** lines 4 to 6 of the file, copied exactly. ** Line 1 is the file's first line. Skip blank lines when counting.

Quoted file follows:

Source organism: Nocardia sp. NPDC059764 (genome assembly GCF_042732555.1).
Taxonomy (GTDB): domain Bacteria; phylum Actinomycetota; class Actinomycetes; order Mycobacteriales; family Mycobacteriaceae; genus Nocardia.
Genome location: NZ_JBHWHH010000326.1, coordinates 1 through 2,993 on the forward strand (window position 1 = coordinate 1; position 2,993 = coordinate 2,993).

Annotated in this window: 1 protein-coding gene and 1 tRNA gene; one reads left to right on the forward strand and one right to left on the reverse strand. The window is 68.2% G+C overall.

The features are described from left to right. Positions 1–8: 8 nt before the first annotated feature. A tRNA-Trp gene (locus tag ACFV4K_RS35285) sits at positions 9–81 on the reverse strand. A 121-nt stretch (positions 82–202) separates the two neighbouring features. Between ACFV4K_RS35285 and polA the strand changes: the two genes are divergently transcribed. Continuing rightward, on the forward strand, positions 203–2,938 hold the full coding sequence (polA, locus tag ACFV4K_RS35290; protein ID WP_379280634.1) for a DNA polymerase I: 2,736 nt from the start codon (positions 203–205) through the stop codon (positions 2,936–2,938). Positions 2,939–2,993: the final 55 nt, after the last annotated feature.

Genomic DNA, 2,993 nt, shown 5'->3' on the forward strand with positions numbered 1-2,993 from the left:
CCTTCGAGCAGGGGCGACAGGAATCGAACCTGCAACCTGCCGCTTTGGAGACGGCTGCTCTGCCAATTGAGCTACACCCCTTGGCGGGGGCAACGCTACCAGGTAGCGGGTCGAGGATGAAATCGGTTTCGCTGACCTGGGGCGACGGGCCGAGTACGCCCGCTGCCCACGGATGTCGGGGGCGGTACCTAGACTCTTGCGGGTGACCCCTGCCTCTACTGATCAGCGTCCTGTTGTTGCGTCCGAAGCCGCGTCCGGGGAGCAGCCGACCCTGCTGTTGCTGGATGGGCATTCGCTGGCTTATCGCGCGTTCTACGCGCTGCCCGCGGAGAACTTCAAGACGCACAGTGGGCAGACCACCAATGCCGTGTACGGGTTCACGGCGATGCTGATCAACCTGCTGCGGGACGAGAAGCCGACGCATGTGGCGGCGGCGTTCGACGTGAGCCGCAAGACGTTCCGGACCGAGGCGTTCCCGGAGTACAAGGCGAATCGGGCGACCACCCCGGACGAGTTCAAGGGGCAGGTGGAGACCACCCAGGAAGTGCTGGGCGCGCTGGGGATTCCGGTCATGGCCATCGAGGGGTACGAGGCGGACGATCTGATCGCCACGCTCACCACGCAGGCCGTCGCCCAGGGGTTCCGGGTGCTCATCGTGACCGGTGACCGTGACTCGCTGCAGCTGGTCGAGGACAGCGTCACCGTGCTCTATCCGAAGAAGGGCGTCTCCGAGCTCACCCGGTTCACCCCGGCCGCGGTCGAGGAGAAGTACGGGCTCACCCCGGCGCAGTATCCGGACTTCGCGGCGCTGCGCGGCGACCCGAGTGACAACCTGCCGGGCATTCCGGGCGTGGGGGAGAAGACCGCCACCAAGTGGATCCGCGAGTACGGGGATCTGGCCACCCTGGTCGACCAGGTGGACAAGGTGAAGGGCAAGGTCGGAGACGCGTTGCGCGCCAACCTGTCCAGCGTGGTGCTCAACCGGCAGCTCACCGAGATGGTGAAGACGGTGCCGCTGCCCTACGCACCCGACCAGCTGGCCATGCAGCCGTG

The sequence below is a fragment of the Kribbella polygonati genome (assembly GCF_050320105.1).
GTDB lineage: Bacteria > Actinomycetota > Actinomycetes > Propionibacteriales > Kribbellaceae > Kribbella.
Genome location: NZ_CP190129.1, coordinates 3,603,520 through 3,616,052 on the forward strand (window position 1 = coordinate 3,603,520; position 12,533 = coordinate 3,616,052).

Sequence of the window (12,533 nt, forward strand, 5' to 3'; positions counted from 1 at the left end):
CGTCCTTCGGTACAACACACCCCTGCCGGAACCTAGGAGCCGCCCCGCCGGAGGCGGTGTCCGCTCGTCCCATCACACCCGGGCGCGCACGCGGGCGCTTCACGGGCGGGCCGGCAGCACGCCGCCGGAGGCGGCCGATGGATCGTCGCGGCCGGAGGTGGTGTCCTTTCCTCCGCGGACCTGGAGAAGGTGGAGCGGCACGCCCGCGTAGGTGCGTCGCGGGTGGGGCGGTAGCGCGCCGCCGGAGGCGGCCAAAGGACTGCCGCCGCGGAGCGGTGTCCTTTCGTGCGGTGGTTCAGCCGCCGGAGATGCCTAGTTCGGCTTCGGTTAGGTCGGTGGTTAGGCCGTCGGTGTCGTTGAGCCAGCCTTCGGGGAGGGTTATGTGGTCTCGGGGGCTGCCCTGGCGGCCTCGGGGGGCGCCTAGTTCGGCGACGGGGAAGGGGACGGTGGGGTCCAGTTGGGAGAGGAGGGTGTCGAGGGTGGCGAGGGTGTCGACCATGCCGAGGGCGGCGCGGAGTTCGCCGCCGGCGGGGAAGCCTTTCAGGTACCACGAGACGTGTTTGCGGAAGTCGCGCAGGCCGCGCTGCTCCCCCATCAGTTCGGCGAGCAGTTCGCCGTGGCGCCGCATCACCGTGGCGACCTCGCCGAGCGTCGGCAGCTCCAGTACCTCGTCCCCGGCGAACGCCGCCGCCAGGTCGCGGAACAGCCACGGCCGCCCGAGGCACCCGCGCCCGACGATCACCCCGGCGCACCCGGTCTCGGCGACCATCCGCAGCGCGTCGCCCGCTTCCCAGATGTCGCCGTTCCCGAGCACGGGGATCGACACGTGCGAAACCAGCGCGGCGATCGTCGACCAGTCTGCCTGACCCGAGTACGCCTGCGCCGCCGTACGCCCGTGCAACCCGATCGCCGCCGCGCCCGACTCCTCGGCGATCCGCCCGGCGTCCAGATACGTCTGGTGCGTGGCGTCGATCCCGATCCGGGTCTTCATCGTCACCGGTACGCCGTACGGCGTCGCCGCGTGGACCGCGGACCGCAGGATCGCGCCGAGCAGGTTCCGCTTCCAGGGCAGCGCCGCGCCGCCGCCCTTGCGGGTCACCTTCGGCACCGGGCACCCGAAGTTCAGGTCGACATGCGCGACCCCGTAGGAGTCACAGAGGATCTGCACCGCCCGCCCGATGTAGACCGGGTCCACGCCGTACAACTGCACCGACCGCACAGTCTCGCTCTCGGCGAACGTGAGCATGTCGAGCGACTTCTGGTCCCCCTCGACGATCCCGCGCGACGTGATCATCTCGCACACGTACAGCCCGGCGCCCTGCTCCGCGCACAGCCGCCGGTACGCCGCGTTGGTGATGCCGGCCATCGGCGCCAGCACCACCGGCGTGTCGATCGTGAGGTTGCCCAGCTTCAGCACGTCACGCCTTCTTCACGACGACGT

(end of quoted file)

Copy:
Annotated in this window: 1 protein-coding gene and 1 tRNA gene; one reads left to right on the forward strand and one right to left on the reverse strand. The window is 68.2% G+C overall.

The features are described from left to right. Positions 1–8: 8 nt before the first annotated feature. A tRNA-Trp gene (locus tag ACFV4K_RS35285) sits at positions 9–81 on the reverse strand. A 121-nt stretch (positions 82–202) separates the two neighbouring features. Between ACFV4K_RS35285 and polA the strand changes: the two genes are divergently transcribed. Continuing rightward, on the forward strand, positions 203–2,938 hold the full coding sequence (polA, locus tag ACFV4K_RS35290; protein ID WP_379280634.1) for a DNA polymerase I: 2,736 nt from the start codon (positions 203–205) through the stop codon (positions 2,936–2,938). Positions 2,939–2,993: the final 55 nt, after the last annotated feature.

Genomic DNA, 2,993 nt, shown 5'->3' on the forward strand with positions numbered 1-2,993 from the left: